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Membrane lectins enhance SARS-CoV-2 infection and influence the neutralizing activity of different classes of antibodies

By Florian A Lempp, Leah Soriaga, Martin Montiel-Ruiz, Fabio Benigni, Julia Noack, Young-Jun Park, Siro Bianchi, Alexandra C Walls, John E Bowen, Jiayi Zhou, Hanna Kaiser, Maria Agostini, Marcel Meury, Exequiel Dellota, Stefano Jaconi, Elisabetta Cameroni, Herbert W Virgin, Antonio Lanzavecchia, David Veesler, Lisa Purcell, Amalio Telenti, Davide Corti

Posted 04 Apr 2021
bioRxiv DOI: 10.1101/2021.04.03.438258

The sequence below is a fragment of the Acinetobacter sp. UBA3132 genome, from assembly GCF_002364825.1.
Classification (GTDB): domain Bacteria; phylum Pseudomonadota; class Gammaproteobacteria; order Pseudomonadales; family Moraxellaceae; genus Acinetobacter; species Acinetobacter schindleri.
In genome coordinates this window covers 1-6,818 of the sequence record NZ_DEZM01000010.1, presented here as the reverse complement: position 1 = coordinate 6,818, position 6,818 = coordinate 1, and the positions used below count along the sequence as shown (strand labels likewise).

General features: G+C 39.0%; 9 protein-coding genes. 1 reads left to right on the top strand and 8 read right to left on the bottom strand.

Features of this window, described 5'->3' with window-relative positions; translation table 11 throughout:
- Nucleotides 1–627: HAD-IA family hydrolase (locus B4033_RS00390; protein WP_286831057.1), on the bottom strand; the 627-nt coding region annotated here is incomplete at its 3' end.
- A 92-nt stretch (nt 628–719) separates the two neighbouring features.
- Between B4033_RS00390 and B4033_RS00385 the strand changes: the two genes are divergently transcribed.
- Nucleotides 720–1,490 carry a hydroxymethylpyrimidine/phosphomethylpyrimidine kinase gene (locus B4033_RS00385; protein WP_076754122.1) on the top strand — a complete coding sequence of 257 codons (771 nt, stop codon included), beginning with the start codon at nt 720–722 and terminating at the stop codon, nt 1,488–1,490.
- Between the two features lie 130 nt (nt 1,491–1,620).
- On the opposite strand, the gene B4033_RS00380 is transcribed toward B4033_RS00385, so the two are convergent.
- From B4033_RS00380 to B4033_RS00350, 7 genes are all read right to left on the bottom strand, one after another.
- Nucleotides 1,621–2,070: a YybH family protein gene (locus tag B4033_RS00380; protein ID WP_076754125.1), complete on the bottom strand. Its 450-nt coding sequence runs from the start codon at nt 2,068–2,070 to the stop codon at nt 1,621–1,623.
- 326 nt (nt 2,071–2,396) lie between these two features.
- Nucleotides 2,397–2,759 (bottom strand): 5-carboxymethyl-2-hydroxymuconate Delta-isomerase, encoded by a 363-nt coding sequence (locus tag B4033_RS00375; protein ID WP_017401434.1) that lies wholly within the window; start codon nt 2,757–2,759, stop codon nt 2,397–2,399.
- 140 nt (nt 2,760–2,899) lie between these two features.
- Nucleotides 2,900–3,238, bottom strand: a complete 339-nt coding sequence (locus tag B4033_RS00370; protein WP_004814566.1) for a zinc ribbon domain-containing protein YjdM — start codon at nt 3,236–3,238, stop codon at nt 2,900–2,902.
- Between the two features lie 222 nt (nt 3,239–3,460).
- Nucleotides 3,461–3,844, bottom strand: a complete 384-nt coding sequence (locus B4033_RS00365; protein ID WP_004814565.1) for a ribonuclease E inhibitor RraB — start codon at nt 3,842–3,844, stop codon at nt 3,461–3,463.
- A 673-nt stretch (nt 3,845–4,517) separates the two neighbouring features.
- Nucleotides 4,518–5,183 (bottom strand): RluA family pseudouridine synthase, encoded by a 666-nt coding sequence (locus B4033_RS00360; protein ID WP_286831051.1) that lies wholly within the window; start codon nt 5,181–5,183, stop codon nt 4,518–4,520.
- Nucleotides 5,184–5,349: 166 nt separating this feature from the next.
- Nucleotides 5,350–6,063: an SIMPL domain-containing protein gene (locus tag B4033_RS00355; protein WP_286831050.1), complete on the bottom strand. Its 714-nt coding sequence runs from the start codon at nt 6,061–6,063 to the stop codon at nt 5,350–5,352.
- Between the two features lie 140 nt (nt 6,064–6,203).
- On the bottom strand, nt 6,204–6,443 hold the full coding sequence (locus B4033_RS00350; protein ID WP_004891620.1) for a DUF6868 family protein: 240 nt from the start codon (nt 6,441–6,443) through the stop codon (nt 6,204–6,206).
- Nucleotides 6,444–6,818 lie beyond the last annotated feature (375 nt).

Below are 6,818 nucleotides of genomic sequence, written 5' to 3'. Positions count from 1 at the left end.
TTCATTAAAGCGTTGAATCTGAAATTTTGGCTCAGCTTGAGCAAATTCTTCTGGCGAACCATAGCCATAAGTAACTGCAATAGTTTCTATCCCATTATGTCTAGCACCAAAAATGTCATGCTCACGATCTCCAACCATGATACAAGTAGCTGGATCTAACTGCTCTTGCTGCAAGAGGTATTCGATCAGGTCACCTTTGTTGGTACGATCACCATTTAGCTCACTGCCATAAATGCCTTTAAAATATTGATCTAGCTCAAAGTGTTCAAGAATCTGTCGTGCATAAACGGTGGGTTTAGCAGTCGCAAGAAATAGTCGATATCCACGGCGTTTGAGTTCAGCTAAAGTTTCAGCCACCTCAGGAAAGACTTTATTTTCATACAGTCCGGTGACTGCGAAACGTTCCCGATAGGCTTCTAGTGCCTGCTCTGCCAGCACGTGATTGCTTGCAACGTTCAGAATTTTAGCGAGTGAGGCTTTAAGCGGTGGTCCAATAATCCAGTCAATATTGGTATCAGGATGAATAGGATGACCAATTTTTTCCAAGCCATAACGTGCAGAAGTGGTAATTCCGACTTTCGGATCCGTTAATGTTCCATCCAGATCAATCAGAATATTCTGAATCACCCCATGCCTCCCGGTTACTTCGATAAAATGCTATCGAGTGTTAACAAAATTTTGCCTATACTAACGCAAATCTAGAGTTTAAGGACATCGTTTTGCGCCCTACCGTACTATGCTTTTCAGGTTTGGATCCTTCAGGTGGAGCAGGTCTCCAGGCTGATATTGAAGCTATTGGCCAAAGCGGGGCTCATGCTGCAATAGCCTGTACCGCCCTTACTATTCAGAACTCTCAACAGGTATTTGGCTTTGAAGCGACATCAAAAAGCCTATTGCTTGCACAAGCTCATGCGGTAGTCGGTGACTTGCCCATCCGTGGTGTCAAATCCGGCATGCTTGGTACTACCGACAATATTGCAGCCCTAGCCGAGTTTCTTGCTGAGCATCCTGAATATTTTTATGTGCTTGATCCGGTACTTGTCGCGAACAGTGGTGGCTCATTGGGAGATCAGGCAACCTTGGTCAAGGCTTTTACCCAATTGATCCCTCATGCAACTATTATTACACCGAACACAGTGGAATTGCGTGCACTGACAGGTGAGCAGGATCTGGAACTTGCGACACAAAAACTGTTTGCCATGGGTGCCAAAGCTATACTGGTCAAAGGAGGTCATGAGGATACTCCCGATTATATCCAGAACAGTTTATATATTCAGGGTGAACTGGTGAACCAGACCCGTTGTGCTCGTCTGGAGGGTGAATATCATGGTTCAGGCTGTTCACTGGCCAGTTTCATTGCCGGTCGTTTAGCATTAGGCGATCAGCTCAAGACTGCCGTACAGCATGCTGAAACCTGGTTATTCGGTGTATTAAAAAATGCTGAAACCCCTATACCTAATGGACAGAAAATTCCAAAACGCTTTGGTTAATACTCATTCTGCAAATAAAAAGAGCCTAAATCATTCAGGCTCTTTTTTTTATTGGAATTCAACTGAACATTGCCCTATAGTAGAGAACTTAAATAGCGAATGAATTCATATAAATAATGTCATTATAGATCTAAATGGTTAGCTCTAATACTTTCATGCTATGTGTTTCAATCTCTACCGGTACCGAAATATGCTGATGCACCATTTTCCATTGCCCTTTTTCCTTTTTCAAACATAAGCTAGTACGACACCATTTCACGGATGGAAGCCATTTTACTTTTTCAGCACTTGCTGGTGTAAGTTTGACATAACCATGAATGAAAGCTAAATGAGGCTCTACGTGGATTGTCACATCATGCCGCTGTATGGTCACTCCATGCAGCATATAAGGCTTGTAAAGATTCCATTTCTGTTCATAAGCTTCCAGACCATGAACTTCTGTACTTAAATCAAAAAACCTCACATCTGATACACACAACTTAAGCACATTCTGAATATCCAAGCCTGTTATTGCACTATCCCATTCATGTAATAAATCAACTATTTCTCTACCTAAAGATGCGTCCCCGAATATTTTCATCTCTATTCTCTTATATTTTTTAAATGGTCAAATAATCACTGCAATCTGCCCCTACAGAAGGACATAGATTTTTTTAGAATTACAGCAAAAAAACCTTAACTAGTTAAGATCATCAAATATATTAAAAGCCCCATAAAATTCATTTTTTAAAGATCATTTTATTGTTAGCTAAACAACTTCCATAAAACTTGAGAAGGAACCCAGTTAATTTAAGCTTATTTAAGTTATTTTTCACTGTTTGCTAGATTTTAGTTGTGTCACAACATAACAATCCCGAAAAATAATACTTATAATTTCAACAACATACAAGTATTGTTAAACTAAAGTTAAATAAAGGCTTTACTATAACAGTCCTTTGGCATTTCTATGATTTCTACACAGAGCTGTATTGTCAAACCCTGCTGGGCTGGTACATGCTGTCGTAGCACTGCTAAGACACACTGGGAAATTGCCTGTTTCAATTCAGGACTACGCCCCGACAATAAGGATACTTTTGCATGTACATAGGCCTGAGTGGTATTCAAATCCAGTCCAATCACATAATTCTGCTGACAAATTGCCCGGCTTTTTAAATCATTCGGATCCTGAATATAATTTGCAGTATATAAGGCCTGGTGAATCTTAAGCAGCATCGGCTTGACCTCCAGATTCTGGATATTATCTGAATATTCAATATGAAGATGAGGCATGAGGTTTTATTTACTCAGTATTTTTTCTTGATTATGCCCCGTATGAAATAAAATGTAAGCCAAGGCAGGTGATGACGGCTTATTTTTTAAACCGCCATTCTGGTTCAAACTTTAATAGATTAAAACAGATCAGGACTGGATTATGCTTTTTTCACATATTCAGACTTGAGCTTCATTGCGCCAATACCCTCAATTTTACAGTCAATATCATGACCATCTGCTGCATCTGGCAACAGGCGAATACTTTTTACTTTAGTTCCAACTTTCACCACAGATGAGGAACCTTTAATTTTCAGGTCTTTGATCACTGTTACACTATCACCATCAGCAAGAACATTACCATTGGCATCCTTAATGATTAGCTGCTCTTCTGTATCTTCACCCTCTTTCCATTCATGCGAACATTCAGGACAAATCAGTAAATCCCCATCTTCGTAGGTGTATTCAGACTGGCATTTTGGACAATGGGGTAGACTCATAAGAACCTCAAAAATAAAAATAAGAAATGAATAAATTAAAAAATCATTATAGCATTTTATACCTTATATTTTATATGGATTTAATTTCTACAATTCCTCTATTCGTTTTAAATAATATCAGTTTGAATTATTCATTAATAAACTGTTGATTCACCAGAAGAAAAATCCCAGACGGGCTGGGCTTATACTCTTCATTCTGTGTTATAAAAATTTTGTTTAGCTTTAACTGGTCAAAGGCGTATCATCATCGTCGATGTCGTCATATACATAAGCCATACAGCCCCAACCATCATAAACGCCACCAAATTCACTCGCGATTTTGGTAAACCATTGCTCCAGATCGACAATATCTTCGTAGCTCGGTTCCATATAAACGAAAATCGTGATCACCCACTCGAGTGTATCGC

Investigating the mechanisms of SARS-CoV-2 cellular infection is key to better understand COVID-19 immunity and pathogenesis. Infection, which involves both cell attachment and membrane fusion, relies on the ACE2 receptor that is paradoxically found at low levels in the respiratory tract, suggesting that additional mechanisms facilitating infection may exist. Here we show that C-type lectin receptors, DC-SIGN, L-SIGN and the sialic acid-binding Ig-like lectin 1 (SIGLEC1) function as auxiliary receptors by enhancing ACE2-mediated infection and modulating the neutralizing activity of different classes of spike-specific antibodies. Antibodies to the N-terminal domain (NTD) or to the conserved proteoglycan site at the base of the Receptor Binding Domain (RBD), while poorly neutralizing infection of ACE2 over-expressing cells, effectively block lectin-facilitated infection. Conversely, antibodies to the Receptor Binding Motif (RBM), while potently neutralizing infection of ACE2 over-expressing cells, poorly neutralize infection of cells expressing DC-SIGN or L-SIGN and trigger fusogenic rearrangement of the spike promoting cell-to-cell fusion. Collectively, these findings identify a lectin-dependent pathway that enhances ACE2-dependent infection by SARS-CoV-2 and reveal distinct mechanisms of neutralization by different classes of spike-specific antibodies.

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